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Python ternary Operator Examples

Python doesn’t have a ternary operator. But, it supports writing an if-else statement in such a way that it works as a Python ternary operator.


Why Python doesn’t have a special ternary operator?

Many programming languages have ternary operators. But, their main purpose is to reduce the code size by removing simple if-else blocks. Python improved the if-else statements itself to reduce the code size rather than adding an additional operator.


Python ternary operator implementation

The syntax of mimicking ternary operator in Python is:

[when_true] if [condition] else [when_false]

If the condition is evaluated to True, the when_true value is returned, otherwise when_false is returned.


Python ternary operator Example

Let’s say we have a simple code to check if an integer is odd or even. We are asking the user to enter the number and printing whether it’s odd or even. We will implement it using the if-else block.

x = int(input("Please enter an integer:\n"))

if x % 2 == 0:
    int_type = 'even'
else:
    int_type = 'odd'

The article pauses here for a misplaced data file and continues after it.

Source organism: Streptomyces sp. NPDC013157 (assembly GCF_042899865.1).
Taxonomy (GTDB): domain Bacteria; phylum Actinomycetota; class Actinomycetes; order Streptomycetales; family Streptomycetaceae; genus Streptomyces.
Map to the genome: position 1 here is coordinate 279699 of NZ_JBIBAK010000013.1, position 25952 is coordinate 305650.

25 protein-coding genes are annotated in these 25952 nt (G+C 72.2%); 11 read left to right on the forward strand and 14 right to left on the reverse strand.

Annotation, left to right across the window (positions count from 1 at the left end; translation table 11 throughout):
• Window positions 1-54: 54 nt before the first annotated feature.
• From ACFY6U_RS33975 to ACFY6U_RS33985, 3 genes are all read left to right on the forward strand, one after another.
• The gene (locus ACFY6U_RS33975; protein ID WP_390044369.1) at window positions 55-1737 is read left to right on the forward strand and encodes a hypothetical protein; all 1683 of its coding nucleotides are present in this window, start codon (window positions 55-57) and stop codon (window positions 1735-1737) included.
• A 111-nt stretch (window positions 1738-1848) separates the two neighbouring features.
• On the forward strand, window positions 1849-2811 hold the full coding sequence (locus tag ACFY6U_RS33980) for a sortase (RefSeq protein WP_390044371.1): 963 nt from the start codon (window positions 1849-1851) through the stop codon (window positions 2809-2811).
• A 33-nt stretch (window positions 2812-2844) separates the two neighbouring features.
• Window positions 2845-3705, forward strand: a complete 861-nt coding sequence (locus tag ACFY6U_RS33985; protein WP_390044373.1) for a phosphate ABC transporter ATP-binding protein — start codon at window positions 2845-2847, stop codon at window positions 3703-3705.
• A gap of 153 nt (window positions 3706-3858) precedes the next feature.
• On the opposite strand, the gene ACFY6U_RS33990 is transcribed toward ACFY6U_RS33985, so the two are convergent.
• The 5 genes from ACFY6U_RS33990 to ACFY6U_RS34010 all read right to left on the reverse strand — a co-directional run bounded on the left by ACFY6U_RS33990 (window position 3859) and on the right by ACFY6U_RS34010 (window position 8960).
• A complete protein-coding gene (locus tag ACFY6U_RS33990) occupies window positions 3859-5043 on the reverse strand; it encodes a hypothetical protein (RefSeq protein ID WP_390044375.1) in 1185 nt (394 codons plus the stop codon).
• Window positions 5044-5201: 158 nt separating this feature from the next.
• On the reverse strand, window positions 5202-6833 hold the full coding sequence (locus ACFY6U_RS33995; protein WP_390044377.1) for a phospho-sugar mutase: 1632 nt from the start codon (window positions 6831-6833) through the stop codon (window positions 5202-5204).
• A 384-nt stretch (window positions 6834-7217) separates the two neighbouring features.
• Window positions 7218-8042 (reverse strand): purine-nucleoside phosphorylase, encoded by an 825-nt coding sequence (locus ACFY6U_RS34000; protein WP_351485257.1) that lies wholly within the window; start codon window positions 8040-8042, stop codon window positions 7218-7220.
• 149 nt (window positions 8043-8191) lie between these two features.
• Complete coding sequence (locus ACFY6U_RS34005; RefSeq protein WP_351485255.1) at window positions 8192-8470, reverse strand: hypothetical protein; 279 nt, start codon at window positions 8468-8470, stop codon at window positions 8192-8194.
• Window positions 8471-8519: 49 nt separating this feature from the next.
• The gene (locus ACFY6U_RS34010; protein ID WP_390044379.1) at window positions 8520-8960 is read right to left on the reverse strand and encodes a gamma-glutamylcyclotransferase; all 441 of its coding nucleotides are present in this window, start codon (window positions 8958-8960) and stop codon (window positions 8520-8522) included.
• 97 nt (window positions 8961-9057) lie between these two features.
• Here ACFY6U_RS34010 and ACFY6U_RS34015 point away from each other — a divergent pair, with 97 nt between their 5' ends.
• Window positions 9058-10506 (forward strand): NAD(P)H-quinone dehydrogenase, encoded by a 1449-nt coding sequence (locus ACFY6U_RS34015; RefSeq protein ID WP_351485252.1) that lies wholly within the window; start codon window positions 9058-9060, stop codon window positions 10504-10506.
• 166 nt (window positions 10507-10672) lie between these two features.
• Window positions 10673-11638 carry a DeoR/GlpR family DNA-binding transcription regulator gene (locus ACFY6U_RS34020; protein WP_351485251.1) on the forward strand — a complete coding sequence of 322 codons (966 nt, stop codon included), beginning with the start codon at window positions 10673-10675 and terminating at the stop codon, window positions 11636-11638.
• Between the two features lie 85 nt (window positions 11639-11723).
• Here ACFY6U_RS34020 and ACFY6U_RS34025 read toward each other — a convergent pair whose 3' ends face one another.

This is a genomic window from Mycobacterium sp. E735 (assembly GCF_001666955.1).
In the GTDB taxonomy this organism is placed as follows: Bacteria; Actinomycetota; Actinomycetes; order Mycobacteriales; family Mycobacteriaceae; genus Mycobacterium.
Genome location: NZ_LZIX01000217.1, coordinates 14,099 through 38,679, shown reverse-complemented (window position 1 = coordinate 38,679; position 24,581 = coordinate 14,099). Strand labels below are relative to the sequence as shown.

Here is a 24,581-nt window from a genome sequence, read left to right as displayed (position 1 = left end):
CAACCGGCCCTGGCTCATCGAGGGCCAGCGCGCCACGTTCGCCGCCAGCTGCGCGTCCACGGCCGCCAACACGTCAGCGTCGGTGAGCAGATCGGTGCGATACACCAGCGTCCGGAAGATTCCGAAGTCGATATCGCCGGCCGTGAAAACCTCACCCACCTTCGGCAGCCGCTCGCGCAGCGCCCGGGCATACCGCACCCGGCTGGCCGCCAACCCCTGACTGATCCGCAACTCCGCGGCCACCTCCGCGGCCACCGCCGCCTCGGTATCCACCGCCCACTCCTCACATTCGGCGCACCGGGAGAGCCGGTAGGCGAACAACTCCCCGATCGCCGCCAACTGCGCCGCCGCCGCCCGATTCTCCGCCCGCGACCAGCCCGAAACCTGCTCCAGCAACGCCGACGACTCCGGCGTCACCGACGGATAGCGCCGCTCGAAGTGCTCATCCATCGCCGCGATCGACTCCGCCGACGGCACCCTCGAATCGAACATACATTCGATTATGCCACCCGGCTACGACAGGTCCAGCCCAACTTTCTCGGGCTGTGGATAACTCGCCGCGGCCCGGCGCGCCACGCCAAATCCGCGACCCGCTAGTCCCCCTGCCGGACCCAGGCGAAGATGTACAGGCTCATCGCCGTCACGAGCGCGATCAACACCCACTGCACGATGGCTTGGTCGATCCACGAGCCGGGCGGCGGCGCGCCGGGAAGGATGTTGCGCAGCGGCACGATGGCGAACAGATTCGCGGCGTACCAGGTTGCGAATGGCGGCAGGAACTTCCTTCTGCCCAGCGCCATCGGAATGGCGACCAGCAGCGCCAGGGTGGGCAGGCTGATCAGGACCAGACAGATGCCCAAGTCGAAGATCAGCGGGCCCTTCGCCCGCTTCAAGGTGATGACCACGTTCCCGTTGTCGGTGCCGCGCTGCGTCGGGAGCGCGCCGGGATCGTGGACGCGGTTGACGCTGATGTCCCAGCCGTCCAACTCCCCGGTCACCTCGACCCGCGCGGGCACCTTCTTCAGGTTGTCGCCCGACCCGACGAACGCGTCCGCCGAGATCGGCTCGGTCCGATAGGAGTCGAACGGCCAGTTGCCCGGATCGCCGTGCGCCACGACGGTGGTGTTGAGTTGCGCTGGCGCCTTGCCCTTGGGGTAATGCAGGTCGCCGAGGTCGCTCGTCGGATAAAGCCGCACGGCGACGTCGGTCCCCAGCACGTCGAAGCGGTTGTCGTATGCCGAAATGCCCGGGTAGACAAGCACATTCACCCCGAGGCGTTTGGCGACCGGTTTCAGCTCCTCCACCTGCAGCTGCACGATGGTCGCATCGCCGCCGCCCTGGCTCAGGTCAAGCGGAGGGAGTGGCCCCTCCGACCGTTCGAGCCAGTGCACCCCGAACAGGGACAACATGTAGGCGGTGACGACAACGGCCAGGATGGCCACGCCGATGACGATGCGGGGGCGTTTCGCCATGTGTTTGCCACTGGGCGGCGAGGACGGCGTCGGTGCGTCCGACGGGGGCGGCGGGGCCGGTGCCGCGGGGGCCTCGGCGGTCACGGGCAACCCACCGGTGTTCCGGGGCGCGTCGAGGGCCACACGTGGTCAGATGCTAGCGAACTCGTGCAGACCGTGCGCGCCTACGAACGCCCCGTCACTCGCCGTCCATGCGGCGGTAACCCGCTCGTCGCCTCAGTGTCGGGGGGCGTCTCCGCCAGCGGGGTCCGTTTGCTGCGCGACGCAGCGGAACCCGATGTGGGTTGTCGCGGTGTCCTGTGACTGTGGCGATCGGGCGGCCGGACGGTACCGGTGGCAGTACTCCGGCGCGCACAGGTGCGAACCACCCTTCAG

print(f'You entered {x} which is an {int_type} integer.')

The whole code snippet has 6 lines, out of which 4 are if-else block. This is a perfect place to use the improved if-else ternary operator support.

x = int(input("Please enter an integer:\n"))

int_type = 'even' if x % 2 == 0 else 'odd'

print(f'You entered {x} which is an {int_type} integer.')
Python Ternary Operator
Python Ternary Operator

Ternary Operator with Tuple

Python tuple also supports the ternary operator. Its syntax is:

(when_false, when_true)[condition]

If the condition is True, the first value is returned. Otherwise, the second value is returned.

Let’s convert the above example to use the ternary operator with a tuple.

x = int(input("Please enter an integer:\n"))

int_type = ('even', 'odd')[x % 2]

print(f'You entered {x} which is an {int_type} integer.')

Which is Better? if-else or tuple?

When we use the if-else based ternary operator, the condition is evaluated first.

In the tuple based implementation, the tuple elements are evaluated first and then the condition.

So, if there is some processing involved in generating both the possible values, the if-else is more efficient.

Let’s understand this with a simple code snippet.

def foo(s):
    print(f'foo called with parameter {s}')
    return s


flag = True

if flag:
    result = foo('if')
else:
    result = foo('else')

result = foo('ternary-if') if flag else foo('ternary-else')

result = (foo('tuple-true'), foo('tuple-false'))[flag]

print('Done')

Output:

foo called with parameter if
foo called with parameter ternary-if
foo called with parameter tuple-true
foo called with parameter tuple-false
Done

It’s clear from the output that the if-else based ternary operator implementation is better to use.


References: